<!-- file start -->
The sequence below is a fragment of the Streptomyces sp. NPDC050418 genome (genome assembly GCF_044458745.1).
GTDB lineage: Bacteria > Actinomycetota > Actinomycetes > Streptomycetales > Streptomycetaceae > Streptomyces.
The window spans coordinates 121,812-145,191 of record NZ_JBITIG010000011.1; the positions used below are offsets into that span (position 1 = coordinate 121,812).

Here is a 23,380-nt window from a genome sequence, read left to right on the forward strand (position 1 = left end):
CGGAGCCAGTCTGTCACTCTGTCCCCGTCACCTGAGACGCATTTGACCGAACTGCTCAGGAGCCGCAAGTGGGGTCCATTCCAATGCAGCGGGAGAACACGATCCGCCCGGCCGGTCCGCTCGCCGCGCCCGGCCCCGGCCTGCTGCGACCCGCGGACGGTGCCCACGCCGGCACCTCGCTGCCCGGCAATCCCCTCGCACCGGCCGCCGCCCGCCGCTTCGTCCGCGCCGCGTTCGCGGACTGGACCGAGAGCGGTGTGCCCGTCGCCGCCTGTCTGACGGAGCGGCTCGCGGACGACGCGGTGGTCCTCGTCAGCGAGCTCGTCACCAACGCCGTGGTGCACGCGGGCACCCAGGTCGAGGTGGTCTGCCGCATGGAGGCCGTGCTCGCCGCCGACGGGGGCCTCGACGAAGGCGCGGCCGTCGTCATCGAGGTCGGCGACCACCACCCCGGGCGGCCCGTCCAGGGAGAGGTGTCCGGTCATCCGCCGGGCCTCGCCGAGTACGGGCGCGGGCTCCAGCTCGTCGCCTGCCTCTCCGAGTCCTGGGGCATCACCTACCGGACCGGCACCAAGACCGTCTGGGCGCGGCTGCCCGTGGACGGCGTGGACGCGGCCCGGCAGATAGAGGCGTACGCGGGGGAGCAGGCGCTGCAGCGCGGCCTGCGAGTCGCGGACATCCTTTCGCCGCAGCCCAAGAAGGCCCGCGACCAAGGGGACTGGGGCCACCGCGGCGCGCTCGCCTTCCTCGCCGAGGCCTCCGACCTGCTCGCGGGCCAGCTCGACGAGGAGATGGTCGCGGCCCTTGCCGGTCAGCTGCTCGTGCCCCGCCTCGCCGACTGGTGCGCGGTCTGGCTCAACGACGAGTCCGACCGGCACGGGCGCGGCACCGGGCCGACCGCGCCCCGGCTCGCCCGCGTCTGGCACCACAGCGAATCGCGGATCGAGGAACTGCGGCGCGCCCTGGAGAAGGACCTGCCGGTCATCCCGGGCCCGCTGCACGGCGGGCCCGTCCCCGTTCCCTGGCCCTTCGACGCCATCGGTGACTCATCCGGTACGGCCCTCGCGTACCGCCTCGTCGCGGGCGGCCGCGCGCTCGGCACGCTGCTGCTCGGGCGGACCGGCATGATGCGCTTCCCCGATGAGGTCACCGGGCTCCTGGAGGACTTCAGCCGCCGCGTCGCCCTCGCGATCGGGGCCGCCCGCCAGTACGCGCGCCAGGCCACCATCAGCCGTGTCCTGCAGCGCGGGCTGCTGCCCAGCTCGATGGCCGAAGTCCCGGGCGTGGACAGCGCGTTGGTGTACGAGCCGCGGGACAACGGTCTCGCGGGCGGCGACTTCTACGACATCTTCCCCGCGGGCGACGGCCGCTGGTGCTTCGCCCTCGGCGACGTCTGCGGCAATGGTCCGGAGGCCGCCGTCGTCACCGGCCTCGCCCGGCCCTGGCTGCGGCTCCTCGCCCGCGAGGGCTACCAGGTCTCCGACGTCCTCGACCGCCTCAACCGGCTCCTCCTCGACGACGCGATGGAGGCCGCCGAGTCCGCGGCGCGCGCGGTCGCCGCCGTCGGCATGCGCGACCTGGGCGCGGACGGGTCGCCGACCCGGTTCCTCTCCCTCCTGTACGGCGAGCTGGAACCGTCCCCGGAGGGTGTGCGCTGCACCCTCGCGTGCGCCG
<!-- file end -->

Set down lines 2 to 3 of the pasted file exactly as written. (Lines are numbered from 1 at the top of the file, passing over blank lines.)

GTDB lineage: Bacteria > Actinomycetota > Actinomycetes > Streptomycetales > Streptomycetaceae > Streptomyces.
The window spans coordinates 121,812-145,191 of record NZ_JBITIG010000011.1; the positions used below are offsets into that span (position 1 = coordinate 121,812).